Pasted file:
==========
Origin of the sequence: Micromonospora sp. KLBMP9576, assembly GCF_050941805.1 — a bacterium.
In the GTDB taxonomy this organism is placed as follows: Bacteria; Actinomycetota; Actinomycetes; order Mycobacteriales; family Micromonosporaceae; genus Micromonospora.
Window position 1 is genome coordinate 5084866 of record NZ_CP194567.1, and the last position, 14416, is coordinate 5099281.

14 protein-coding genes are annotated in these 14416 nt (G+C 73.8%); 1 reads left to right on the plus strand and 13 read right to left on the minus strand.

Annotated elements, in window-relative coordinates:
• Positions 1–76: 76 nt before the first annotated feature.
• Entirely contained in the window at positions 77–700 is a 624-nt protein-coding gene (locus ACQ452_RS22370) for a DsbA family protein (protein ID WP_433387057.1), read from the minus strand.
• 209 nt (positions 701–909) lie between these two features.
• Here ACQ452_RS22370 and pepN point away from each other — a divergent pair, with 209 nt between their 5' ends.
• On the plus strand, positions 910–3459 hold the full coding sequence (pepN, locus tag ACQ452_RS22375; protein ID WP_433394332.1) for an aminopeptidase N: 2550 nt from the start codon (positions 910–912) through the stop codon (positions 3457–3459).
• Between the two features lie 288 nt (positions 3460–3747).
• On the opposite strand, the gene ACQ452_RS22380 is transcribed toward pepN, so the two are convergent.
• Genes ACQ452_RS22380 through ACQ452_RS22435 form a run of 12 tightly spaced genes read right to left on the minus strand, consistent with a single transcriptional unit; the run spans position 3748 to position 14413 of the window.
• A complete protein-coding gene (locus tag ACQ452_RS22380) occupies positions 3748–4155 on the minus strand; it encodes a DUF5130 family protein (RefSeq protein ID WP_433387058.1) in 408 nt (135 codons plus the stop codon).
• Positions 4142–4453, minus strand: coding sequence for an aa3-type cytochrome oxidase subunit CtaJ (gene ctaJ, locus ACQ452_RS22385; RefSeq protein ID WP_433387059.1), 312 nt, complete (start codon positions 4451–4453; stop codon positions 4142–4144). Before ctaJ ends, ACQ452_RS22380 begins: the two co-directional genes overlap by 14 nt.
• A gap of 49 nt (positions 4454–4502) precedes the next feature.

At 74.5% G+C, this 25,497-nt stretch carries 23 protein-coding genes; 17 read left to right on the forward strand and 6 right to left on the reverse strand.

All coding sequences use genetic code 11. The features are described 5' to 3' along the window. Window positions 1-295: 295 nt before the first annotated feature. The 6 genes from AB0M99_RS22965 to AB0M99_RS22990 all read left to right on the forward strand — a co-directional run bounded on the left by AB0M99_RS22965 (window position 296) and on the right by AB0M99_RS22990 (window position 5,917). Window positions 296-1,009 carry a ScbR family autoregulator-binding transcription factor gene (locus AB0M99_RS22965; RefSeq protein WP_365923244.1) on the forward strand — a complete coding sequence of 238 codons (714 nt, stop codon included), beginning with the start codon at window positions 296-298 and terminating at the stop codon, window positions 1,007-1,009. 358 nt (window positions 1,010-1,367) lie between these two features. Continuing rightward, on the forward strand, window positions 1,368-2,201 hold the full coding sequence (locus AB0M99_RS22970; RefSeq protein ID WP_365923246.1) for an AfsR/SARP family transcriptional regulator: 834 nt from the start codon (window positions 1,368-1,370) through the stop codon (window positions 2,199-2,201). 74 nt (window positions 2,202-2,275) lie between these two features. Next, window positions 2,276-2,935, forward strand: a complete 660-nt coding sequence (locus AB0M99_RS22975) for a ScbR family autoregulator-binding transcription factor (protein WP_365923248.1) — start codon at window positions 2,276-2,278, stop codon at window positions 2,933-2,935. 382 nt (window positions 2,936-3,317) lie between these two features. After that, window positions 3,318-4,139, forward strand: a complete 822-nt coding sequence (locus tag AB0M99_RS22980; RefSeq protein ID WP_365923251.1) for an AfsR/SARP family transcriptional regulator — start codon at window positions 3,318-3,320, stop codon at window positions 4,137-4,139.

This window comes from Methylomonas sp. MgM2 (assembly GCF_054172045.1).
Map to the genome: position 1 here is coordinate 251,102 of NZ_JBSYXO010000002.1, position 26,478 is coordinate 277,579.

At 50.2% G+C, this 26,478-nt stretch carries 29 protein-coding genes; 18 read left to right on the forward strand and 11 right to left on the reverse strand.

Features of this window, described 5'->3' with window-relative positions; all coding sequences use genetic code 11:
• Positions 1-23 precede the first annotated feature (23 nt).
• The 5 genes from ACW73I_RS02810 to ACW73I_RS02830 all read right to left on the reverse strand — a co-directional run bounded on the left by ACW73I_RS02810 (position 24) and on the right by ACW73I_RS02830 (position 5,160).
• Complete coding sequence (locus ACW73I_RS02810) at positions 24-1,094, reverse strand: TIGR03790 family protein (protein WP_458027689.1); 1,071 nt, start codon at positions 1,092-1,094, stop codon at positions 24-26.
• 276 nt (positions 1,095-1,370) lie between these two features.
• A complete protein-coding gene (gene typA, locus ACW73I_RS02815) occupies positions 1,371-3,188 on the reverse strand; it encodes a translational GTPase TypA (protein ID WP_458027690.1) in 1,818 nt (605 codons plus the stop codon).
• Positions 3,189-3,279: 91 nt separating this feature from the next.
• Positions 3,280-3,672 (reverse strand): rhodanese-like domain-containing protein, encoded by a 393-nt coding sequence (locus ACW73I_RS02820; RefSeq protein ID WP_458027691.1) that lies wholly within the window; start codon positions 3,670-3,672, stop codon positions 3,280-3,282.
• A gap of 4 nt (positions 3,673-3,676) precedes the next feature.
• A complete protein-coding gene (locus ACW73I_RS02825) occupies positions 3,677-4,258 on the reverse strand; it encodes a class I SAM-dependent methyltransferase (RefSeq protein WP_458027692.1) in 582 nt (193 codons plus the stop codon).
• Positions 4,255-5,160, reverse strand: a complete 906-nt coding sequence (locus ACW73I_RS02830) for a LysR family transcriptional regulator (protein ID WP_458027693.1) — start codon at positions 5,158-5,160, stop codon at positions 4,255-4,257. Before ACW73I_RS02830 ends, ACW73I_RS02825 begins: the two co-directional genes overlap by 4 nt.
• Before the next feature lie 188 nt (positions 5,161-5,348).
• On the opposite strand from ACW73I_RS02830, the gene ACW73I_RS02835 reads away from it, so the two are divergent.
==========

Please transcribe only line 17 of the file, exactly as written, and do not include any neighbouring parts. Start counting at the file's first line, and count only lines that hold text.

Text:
At 74.5% G+C, this 25,497-nt stretch carries 23 protein-coding genes; 17 read left to right on the forward strand and 6 right to left on the reverse strand.